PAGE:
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Immunity. 2015 Jul 21;43(1):200-9. doi: 10.1016/j.immuni.2015.06.011. Epub 2015 Jul 7.

Passenger Mutations Confound Interpretation of All Genetically Modified Congenic Mice.

Author information

1
Inflammation Research Center, VIB, 9000 Ghent, Belgium; Department of Biomedical Molecular Biology, Ghent University, 9000 Ghent, Belgium. Electronic address: tom.vandenberghe@irc.vib-ugent.be.
2
Inflammation Research Center, VIB, 9000 Ghent, Belgium; Department of Biomedical Molecular Biology, Ghent University, 9000 Ghent, Belgium.
3
Department of Biomedical Engineering, University of Rochester, Rochester NY 14627, USA.
4
GNOMIXX bvba, Statistics for Genomics, 9000 Ghent, Belgium.
5
Department of Ophthalmology, Bascom Palmer Eye Institute, Miami, FL 33136, USA; Department of Cell Biology and Anatomy, University of Miami School of Medicine, Miami, FL 33136, USA; Department of Cell Biology and Anatomy, Vavilov Institute for General Genetics, Moscow 119333, Russia.
6
Inflammation Research Center, VIB, 9000 Ghent, Belgium; Department of Biomedical Molecular Biology, Ghent University, 9000 Ghent, Belgium; Methusalem Program, Ghent University, 9000 Ghent. Electronic address: peter.vandenabeele@irc.vib-ugent.be.

Abstract

Targeted mutagenesis in mice is a powerful tool for functional analysis of genes. However, genetic variation between embryonic stem cells (ESCs) used for targeting (previously almost exclusively 129-derived) and recipient strains (often C57BL/6J) typically results in congenic mice in which the targeted gene is flanked by ESC-derived passenger DNA potentially containing mutations. Comparative genomic analysis of 129 and C57BL/6J mouse strains revealed indels and single nucleotide polymorphisms resulting in alternative or aberrant amino acid sequences in 1,084 genes in the 129-strain genome. Annotating these passenger mutations to the reported genetically modified congenic mice that were generated using 129-strain ESCs revealed that nearly all these mice possess multiple passenger mutations potentially influencing the phenotypic outcome. We illustrated this phenotypic interference of 129-derived passenger mutations with several case studies and developed a Me-PaMuFind-It web tool to estimate the number and possible effect of passenger mutations in transgenic mice of interest.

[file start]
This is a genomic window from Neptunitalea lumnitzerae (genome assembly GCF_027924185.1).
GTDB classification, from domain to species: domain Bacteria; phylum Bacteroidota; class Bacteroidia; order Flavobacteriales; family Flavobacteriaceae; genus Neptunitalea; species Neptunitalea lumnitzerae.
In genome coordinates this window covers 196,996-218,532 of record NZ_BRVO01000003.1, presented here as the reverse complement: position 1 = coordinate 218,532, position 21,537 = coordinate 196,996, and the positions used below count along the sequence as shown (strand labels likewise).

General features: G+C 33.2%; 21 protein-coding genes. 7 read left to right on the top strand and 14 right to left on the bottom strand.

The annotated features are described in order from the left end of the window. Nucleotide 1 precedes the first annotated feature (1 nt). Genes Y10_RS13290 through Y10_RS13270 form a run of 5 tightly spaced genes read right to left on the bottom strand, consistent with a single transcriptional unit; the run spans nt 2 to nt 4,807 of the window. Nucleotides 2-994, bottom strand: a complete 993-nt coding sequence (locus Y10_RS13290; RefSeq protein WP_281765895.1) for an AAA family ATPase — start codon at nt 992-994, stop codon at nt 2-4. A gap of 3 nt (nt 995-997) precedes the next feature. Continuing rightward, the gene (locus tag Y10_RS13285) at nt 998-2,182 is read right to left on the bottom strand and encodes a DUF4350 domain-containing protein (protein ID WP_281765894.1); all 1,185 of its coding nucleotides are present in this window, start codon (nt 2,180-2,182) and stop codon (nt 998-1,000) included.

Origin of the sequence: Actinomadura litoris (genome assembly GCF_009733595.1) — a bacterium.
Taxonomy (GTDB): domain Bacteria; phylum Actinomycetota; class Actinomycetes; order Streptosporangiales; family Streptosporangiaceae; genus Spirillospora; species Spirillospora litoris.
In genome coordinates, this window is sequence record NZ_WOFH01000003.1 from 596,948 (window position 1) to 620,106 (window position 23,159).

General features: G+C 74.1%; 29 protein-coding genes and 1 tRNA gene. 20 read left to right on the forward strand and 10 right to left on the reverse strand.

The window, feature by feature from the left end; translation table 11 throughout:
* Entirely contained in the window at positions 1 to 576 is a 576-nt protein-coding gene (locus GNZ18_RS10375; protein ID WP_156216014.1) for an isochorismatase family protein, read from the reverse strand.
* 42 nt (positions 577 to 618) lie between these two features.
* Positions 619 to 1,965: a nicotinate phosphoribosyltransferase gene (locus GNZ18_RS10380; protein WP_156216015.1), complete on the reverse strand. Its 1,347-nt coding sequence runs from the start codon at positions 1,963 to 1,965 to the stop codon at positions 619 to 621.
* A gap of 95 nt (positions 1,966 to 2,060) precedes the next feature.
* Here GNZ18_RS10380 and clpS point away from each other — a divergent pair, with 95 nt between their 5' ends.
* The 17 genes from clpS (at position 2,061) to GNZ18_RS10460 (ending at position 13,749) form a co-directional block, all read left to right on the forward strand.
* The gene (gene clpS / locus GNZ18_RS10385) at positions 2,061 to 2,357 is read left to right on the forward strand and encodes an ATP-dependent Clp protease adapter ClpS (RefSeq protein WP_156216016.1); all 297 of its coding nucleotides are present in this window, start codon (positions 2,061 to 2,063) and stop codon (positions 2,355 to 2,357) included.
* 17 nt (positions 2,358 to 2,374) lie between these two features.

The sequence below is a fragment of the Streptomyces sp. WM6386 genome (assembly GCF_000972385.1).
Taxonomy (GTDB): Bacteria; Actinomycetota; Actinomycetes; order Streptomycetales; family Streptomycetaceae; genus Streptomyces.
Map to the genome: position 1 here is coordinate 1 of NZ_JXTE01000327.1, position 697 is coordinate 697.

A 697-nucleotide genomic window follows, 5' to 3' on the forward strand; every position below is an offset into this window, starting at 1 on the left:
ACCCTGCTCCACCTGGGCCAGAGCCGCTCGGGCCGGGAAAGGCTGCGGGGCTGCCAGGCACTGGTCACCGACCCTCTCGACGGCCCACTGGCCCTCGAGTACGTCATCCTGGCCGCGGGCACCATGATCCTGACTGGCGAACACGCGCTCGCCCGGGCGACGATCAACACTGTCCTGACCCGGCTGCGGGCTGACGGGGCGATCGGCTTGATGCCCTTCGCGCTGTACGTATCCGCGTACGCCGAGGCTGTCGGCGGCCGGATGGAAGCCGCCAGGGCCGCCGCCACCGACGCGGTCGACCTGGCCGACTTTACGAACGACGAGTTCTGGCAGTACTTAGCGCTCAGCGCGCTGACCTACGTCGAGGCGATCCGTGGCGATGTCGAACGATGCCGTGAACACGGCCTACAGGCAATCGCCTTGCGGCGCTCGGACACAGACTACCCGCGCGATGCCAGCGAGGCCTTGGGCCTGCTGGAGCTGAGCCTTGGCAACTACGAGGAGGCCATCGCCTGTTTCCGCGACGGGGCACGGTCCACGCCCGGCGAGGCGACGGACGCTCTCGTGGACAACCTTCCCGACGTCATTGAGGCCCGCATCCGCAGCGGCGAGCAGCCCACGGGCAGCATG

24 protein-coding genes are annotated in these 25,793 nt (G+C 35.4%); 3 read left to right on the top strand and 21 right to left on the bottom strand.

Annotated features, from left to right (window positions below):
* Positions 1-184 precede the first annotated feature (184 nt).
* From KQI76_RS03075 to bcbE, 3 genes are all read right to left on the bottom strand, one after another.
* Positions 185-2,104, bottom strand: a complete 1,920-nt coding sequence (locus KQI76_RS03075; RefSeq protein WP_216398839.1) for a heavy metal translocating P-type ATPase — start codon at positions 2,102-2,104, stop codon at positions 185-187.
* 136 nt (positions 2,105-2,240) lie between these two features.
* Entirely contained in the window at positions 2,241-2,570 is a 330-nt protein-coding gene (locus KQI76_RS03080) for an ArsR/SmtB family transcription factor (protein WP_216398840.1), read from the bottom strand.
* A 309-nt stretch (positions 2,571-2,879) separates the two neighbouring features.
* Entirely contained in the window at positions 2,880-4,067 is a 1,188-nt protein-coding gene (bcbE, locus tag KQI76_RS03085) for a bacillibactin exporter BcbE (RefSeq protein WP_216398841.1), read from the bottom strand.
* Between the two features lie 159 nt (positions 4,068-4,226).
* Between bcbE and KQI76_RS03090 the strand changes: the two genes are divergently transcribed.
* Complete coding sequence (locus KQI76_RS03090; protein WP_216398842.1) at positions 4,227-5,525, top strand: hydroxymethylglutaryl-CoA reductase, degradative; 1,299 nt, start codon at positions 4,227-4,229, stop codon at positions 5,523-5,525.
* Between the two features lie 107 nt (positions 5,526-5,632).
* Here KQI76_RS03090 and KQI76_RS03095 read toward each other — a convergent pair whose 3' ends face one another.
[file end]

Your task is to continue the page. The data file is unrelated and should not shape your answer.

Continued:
PMID:
26163370
PMCID:
PMC4800811
DOI:
10.1016/j.immuni.2015.06.011
[Indexed for MEDLINE]
Free PMC Article

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